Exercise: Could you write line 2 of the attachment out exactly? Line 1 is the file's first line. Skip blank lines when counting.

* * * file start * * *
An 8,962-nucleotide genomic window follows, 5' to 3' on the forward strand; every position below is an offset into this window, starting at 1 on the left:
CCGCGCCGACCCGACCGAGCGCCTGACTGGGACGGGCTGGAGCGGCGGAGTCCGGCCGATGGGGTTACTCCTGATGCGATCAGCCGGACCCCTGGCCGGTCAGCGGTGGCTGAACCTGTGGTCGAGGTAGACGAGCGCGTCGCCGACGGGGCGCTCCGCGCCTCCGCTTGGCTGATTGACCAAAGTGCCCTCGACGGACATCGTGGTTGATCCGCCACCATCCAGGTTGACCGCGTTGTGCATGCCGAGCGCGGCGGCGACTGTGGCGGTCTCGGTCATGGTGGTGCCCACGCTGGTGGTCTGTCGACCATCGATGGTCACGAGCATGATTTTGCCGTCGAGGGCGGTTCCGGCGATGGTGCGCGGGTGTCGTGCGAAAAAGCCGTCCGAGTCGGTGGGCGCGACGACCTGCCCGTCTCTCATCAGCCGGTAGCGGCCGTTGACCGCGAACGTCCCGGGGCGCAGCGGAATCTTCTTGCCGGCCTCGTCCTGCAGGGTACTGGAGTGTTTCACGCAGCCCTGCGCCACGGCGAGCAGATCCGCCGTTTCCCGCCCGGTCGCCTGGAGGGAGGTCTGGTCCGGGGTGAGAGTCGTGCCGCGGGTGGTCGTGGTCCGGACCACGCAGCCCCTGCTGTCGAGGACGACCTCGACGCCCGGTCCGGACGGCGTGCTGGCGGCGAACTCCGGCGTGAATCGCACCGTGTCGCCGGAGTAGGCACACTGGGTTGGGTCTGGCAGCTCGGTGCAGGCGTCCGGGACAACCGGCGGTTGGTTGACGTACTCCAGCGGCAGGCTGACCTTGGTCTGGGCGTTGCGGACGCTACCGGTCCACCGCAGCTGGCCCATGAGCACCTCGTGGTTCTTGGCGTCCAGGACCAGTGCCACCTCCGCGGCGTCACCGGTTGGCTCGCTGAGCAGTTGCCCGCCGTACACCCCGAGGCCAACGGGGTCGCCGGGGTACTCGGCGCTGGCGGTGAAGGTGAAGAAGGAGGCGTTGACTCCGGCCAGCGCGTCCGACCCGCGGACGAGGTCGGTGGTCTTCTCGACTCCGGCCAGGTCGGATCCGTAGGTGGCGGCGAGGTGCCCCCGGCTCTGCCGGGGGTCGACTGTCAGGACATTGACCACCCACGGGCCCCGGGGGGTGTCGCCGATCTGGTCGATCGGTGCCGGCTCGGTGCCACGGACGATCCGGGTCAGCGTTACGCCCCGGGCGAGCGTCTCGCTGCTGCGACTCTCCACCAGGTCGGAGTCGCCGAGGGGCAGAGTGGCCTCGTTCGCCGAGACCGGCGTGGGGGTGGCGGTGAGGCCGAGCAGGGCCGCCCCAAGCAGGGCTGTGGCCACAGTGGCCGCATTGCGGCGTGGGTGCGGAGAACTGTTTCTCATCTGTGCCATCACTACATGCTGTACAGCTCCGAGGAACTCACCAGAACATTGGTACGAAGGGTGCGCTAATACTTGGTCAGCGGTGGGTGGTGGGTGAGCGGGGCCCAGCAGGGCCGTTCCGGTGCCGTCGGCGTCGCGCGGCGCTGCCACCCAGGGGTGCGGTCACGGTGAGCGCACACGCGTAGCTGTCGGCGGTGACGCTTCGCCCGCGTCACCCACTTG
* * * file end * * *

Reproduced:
CCGCGCCGACCCGACCGAGCGCCTGACTGGGACGGGCTGGAGCGGCGGAGTCCGGCCGATGGGGTTACTCCTGATGCGATCAGCCGGACCCCTGGCCGGTCAGCGGTGGCTGAACCTGTGGTCGAGGTAGACGAGCGCGTCGCCGACGGGGCGCTCCGCGCCTCCGCTTGGCTGATTGACCAAAGTGCCCTCGACGGACATCGTGGTTGATCCGCCACCATCCAGGTTGACCGCGTTGTGCATGCCGAGCGCGGCGGCGACTGTGGCGGTCTCGGTCATGGTGGTGCCCACGCTGGTGGTCTGTCGACCATCGATGGTCACGAGCATGATTTTGCCGTCGAGGGCGGTTCCGGCGATGGTGCGCGGGTGTCGTGCGAAAAAGCCGTCCGAGTCGGTGGGCGCGACGACCTGCCCGTCTCTCATCAGCCGGTAGCGGCCGTTGACCGCGAACGTCCCGGGGCGCAGCGGAATCTTCTTGCCGGCCTCGTCCTGCAGGGTACTGGAGTGTTTCACGCAGCCCTGCGCCACGGCGAGCAGATCCGCCGTTTCCCGCCCGGTCGCCTGGAGGGAGGTCTGGTCCGGGGTGAGAGTCGTGCCGCGGGTGGTCGTGGTCCGGACCACGCAGCCCCTGCTGTCGAGGACGACCTCGACGCCCGGTCCGGACGGCGTGCTGGCGGCGAACTCCGGCGTGAATCGCACCGTGTCGCCGGAGTAGGCACACTGGGTTGGGTCTGGCAGCTCGGTGCAGGCGTCCGGGACAACCGGCGGTTGGTTGACGTACTCCAGCGGCAGGCTGACCTTGGTCTGGGCGTTGCGGACGCTACCGGTCCACCGCAGCTGGCCCATGAGCACCTCGTGGTTCTTGGCGTCCAGGACCAGTGCCACCTCCGCGGCGTCACCGGTTGGCTCGCTGAGCAGTTGCCCGCCGTACACCCCGAGGCCAACGGGGTCGCCGGGGTACTCGGCGCTGGCGGTGAAGGTGAAGAAGGAGGCGTTGACTCCGGCCAGCGCGTCCGACCCGCGGACGAGGTCGGTGGTCTTCTCGACTCCGGCCAGGTCGGATCCGTAGGTGGCGGCGAGGTGCCCCCGGCTCTGCCGGGGGTCGACTGTCAGGACATTGACCACCCACGGGCCCCGGGGGGTGTCGCCGATCTGGTCGATCGGTGCCGGCTCGGTGCCACGGACGATCCGGGTCAGCGTTACGCCCCGGGCGAGCGTCTCGCTGCTGCGACTCTCCACCAGGTCGGAGTCGCCGAGGGGCAGAGTGGCCTCGTTCGCCGAGACCGGCGTGGGGGTGGCGGTGAGGCCGAGCAGGGCCGCCCCAAGCAGGGCTGTGGCCACAGTGGCCGCATTGCGGCGTGGGTGCGGAGAACTGTTTCTCATCTGTGCCATCACTACATGCTGTACAGCTCCGAGGAACTCACCAGAACATTGGTACGAAGGGTGCGCTAATACTTGGTCAGCGGTGGGTGGTGGGTGAGCGGGGCCCAGCAGGGCCGTTCCGGTGCCGTCGGCGTCGCGCGGCGCTGCCACCCAGGGGTGCGGTCACGGTGAGCGCACACGCGTAGCTGTCGGCGGTGACGCTTCGCCCGCGTCACCCACTTG